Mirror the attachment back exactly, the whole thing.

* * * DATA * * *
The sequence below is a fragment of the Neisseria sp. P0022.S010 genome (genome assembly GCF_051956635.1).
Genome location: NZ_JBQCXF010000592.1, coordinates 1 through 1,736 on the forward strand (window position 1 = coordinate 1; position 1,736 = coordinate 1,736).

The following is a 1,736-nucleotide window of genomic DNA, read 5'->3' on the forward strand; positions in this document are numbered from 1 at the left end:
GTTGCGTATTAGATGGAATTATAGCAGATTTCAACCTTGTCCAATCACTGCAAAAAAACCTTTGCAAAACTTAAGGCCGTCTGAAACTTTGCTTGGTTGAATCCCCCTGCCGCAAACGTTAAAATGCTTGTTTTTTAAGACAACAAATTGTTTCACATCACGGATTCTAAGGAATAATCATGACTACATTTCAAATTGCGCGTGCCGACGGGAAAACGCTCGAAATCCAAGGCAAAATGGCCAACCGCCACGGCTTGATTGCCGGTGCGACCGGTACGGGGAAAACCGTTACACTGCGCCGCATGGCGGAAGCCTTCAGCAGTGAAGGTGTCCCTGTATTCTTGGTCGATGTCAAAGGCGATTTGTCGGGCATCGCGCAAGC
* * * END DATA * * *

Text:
The sequence below is a fragment of the Neisseria sp. P0022.S010 genome (genome assembly GCF_051956635.1).
Genome location: NZ_JBQCXF010000592.1, coordinates 1 through 1,736 on the forward strand (window position 1 = coordinate 1; position 1,736 = coordinate 1,736).

The following is a 1,736-nucleotide window of genomic DNA, read 5'->3' on the forward strand; positions in this document are numbered from 1 at the left end:
GTTGCGTATTAGATGGAATTATAGCAGATTTCAACCTTGTCCAATCACTGCAAAAAAACCTTTGCAAAACTTAAGGCCGTCTGAAACTTTGCTTGGTTGAATCCCCCTGCCGCAAACGTTAAAATGCTTGTTTTTTAAGACAACAAATTGTTTCACATCACGGATTCTAAGGAATAATCATGACTACATTTCAAATTGCGCGTGCCGACGGGAAAACGCTCGAAATCCAAGGCAAAATGGCCAACCGCCACGGCTTGATTGCCGGTGCGACCGGTACGGGGAAAACCGTTACACTGCGCCGCATGGCGGAAGCCTTCAGCAGTGAAGGTGTCCCTGTATTCTTGGTCGATGTCAAAGGCGATTTGTCGGGCATCGCGCAAGC